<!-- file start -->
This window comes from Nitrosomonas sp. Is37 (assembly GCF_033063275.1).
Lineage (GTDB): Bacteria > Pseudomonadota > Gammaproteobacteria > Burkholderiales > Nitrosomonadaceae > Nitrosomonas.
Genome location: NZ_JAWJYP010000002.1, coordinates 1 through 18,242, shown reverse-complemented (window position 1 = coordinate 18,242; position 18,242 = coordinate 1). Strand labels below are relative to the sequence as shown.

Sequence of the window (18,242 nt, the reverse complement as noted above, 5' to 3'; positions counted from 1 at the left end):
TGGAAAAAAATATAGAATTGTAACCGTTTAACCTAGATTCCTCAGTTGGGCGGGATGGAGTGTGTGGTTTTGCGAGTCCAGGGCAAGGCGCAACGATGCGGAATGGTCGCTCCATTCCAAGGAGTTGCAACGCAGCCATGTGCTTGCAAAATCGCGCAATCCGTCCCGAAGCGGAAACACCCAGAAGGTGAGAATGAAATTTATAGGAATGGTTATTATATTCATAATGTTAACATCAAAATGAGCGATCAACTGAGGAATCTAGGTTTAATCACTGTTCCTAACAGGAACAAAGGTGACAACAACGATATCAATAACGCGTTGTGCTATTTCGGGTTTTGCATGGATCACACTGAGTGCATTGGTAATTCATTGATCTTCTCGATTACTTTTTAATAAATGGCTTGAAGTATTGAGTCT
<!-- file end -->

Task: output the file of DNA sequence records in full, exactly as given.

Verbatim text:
This window comes from Nitrosomonas sp. Is37 (assembly GCF_033063275.1).
Lineage (GTDB): Bacteria > Pseudomonadota > Gammaproteobacteria > Burkholderiales > Nitrosomonadaceae > Nitrosomonas.
Genome location: NZ_JAWJYP010000002.1, coordinates 1 through 18,242, shown reverse-complemented (window position 1 = coordinate 18,242; position 18,242 = coordinate 1). Strand labels below are relative to the sequence as shown.

Sequence of the window (18,242 nt, the reverse complement as noted above, 5' to 3'; positions counted from 1 at the left end):
TGGAAAAAAATATAGAATTGTAACCGTTTAACCTAGATTCCTCAGTTGGGCGGGATGGAGTGTGTGGTTTTGCGAGTCCAGGGCAAGGCGCAACGATGCGGAATGGTCGCTCCATTCCAAGGAGTTGCAACGCAGCCATGTGCTTGCAAAATCGCGCAATCCGTCCCGAAGCGGAAACACCCAGAAGGTGAGAATGAAATTTATAGGAATGGTTATTATATTCATAATGTTAACATCAAAATGAGCGATCAACTGAGGAATCTAGGTTTAATCACTGTTCCTAACAGGAACAAAGGTGACAACAACGATATCAATAACGCGTTGTGCTATTTCGGGTTTTGCATGGATCACACTGAGTGCATTGGTAATTCATTGATCTTCTCGATTACTTTTTAATAAATGGCTTGAAGTATTGAGTCT